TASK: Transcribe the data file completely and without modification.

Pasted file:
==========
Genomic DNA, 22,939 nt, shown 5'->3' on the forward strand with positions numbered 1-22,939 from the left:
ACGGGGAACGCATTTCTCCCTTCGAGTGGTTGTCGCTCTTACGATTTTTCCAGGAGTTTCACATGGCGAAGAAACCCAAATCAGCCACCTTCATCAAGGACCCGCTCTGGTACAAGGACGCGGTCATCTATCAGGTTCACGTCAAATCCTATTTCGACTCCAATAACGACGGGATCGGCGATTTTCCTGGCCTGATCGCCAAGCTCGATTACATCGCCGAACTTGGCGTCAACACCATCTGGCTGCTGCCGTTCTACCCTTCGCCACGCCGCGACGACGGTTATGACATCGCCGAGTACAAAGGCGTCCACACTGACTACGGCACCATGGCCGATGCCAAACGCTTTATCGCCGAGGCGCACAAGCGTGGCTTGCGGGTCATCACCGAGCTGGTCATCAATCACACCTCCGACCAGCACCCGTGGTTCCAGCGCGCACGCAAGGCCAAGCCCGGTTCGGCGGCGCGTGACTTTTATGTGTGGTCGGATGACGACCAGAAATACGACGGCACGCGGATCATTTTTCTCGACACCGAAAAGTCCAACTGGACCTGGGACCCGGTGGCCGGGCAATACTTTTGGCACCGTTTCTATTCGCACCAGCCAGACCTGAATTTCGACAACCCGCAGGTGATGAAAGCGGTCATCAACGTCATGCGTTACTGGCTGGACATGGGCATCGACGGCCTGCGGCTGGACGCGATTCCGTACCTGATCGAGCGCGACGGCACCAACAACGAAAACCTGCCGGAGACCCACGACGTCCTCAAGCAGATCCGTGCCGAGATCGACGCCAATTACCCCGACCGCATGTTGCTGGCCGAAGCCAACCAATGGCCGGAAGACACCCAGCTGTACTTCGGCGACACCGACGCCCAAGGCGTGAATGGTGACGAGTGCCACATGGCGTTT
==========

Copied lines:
Genomic DNA, 22,939 nt, shown 5'->3' on the forward strand with positions numbered 1-22,939 from the left:
ACGGGGAACGCATTTCTCCCTTCGAGTGGTTGTCGCTCTTACGATTTTTCCAGGAGTTTCACATGGCGAAGAAACCCAAATCAGCCACCTTCATCAAGGACCCGCTCTGGTACAAGGACGCGGTCATCTATCAGGTTCACGTCAAATCCTATTTCGACTCCAATAACGACGGGATCGGCGATTTTCCTGGCCTGATCGCCAAGCTCGATTACATCGCCGAACTTGGCGTCAACACCATCTGGCTGCTGCCGTTCTACCCTTCGCCACGCCGCGACGACGGTTATGACATCGCCGAGTACAAAGGCGTCCACACTGACTACGGCACCATGGCCGATGCCAAACGCTTTATCGCCGAGGCGCACAAGCGTGGCTTGCGGGTCATCACCGAGCTGGTCATCAATCACACCTCCGACCAGCACCCGTGGTTCCAGCGCGCACGCAAGGCCAAGCCCGGTTCGGCGGCGCGTGACTTTTATGTGTGGTCGGATGACGACCAGAAATACGACGGCACGCGGATCATTTTTCTCGACACCGAAAAGTCCAACTGGACCTGGGACCCGGTGGCCGGGCAATACTTTTGGCACCGTTTCTATTCGCACCAGCCAGACCTGAATTTCGACAACCCGCAGGTGATGAAAGCGGTCATCAACGTCATGCGTTACTGGCTGGACATGGGCATCGACGGCCTGCGGCTGGACGCGATTCCGTACCTGATCGAGCGCGACGGCACCAACAACGAAAACCTGCCGGAGACCCACGACGTCCTCAAGCAGATCCGTGCCGAGATCGACGCCAATTACCCCGACCGCATGTTGCTGGCCGAAGCCAACCAATGGCCGGAAGACACCCAGCTGTACTTCGGCGACACCGACGCCCAAGGCGTGAATGGTGACGAGTGCCACATGGCGTTT